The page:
AUGUSTA – Taking a step toward overhauling Maine’s health care system, Gov. John Baldacci issued an executive order Friday formally establishing a panel to promote cooperation and generate savings within health benefit programs that rely on public funds.

Appointments to the Public Purchasers’ Steering Group are expected next week.

Also on Friday, Baldacci wrote a letter to Maine’s hospital trustees and top executives expressing optimism that they will try their best to curb increased costs.

“We need to work together to constrain the rate of health care cost growth and our preliminary review of data suggests to us that hospitals do have some important opportunities to meet this challenge,” Baldacci wrote.

The public purchasers’ steering group is expected to make an inventory of health care and related expenditures by public purchasers and develop an overall purchasing strategy.

One top priority is an examination of the feasibility of a group purchasing pharmacy program.

Steering group members are to include representatives of the benefits trust of the Maine Education Association, the Maine Municipal Employees benefits trust, the Maine School Management Association and the University of Maine System, as well as state officials.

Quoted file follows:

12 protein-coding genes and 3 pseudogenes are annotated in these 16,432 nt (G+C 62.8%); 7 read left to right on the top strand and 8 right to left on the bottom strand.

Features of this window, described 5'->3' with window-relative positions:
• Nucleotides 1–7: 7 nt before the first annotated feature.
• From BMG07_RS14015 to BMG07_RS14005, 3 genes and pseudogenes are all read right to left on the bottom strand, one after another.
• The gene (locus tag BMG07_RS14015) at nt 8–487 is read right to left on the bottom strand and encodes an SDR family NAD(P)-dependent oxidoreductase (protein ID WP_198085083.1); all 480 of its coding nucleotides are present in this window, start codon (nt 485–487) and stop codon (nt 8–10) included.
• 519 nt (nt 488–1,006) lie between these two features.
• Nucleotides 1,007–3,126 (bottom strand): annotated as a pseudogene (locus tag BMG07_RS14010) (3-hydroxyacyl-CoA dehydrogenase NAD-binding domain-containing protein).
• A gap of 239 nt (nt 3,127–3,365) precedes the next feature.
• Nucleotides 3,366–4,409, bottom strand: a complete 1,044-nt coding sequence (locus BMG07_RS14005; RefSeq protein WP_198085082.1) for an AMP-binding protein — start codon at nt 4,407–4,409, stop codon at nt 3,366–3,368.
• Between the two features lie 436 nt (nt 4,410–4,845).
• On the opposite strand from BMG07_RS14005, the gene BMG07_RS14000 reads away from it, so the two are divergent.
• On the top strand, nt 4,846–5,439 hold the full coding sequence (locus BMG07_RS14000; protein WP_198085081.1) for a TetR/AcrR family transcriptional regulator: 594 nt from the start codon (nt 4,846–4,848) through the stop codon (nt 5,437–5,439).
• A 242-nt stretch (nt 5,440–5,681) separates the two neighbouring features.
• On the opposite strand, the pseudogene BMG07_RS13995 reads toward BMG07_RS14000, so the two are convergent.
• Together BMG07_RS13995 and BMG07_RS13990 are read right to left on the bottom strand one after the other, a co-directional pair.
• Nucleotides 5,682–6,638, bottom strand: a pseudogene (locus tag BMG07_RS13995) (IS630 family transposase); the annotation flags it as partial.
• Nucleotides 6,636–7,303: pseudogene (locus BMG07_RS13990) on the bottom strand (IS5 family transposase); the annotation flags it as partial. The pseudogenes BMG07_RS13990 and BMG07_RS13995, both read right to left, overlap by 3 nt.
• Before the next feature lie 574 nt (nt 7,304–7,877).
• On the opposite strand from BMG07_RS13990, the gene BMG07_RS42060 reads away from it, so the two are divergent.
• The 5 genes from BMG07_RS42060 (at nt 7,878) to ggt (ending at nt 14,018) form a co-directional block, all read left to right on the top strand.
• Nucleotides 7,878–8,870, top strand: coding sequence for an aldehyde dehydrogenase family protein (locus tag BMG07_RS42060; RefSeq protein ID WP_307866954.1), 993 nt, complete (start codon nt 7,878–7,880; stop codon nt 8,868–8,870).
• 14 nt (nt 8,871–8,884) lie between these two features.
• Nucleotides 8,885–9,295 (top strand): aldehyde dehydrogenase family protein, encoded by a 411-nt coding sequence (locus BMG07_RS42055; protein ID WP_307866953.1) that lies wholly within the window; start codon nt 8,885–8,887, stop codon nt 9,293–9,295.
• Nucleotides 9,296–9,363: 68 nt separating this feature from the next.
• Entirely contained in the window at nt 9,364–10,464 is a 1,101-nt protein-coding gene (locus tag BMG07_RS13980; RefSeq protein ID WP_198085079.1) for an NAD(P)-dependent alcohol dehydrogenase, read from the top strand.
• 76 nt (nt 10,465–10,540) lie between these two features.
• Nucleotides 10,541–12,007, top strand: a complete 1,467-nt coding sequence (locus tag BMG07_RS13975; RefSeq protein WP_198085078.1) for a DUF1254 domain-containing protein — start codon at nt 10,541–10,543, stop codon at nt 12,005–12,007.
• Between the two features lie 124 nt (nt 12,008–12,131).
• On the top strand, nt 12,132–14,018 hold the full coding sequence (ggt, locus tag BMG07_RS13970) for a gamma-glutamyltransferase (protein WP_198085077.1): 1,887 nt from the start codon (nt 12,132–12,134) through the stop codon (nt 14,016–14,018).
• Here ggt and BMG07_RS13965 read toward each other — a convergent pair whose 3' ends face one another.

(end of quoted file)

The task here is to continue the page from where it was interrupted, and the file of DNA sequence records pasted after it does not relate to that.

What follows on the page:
“About 500,000 Maine citizens receive health benefits through public sector programs and employment funded by state and local tax dollars,” Director Trish Riley of the Governor’s Office of Health Policy and Finance said in a statement.

“By better coordinating all these disparate programs Maine can be a more prudent buyer of health care and save taxpayers money in the long run,” she said.

Riley has served as Baldacci’s top health policy aide and was instrumental in the design and enactment of the administration’s Dirigo Health legislation, which aims to expand access to affordable insurance coverage by 2009 to all Mainers who need it.

The new law also seeks to lower health care costs through voluntary pricing caps.

“The legislation, which becomes effective Sept. 13, 2003, establishes a voluntary cap of 3.5 percent on hospital cost increases,” Baldacci noted in his letter to hospital officials.

“Hospitals are also asked to hold their consolidated operating margins to no more than 3 percent in their first fiscal year beginning on or after July 1, 2003,” he added.

In his letter, Baldacci said there was “some acknowledged uncertainty about the voluntary caps,” but suggested that “a hospital’s demonstrated best faith effort to meet these objectives will comply, if not with the letter of the law, than certainly with its intent.”

Baldacci, a former state legislator and congressman who took office as chief executive in January, pledged during his successful gubernatorial campaign to make health care available to every Mainer.

The administration has said 136,000 Mainers are without coverage at any given time, but the number swells to nearly 190,000 over the span of a year.

Baldacci asserted in the new executive order that “collaborative purchasing by public entities will create economies of scale and improve service quality.”

The overall goals of the new legislation, he said in his letter to hospital officials, are “assuring all Mainers access to health coverage, constrained cost growth and quality that continues to improve.”

AP-ES-08-29-03 1415EDT



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